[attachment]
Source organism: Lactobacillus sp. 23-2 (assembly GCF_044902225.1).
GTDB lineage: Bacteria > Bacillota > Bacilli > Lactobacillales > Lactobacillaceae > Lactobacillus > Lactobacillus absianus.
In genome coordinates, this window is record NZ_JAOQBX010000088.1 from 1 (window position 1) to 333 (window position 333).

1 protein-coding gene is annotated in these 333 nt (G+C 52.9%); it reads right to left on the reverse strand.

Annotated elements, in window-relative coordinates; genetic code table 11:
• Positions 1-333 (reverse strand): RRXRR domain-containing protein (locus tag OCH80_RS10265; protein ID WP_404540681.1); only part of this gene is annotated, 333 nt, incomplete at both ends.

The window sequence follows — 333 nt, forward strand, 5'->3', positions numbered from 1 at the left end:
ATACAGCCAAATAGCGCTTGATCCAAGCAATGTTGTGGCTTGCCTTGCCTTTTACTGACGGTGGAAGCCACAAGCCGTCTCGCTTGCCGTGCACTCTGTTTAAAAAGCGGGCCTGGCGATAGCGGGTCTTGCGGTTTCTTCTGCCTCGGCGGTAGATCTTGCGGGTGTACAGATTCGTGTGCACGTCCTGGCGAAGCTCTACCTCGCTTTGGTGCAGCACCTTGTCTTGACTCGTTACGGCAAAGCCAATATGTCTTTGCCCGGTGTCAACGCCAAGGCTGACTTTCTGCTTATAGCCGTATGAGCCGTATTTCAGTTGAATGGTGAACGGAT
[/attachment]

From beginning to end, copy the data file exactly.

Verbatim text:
Source organism: Lactobacillus sp. 23-2 (assembly GCF_044902225.1).
GTDB lineage: Bacteria > Bacillota > Bacilli > Lactobacillales > Lactobacillaceae > Lactobacillus > Lactobacillus absianus.
In genome coordinates, this window is record NZ_JAOQBX010000088.1 from 1 (window position 1) to 333 (window position 333).

1 protein-coding gene is annotated in these 333 nt (G+C 52.9%); it reads right to left on the reverse strand.

Annotated elements, in window-relative coordinates; genetic code table 11:
• Positions 1-333 (reverse strand): RRXRR domain-containing protein (locus tag OCH80_RS10265; protein ID WP_404540681.1); only part of this gene is annotated, 333 nt, incomplete at both ends.

The window sequence follows — 333 nt, forward strand, 5'->3', positions numbered from 1 at the left end:
ATACAGCCAAATAGCGCTTGATCCAAGCAATGTTGTGGCTTGCCTTGCCTTTTACTGACGGTGGAAGCCACAAGCCGTCTCGCTTGCCGTGCACTCTGTTTAAAAAGCGGGCCTGGCGATAGCGGGTCTTGCGGTTTCTTCTGCCTCGGCGGTAGATCTTGCGGGTGTACAGATTCGTGTGCACGTCCTGGCGAAGCTCTACCTCGCTTTGGTGCAGCACCTTGTCTTGACTCGTTACGGCAAAGCCAATATGTCTTTGCCCGGTGTCAACGCCAAGGCTGACTTTCTGCTTATAGCCGTATGAGCCGTATTTCAGTTGAATGGTGAACGGAT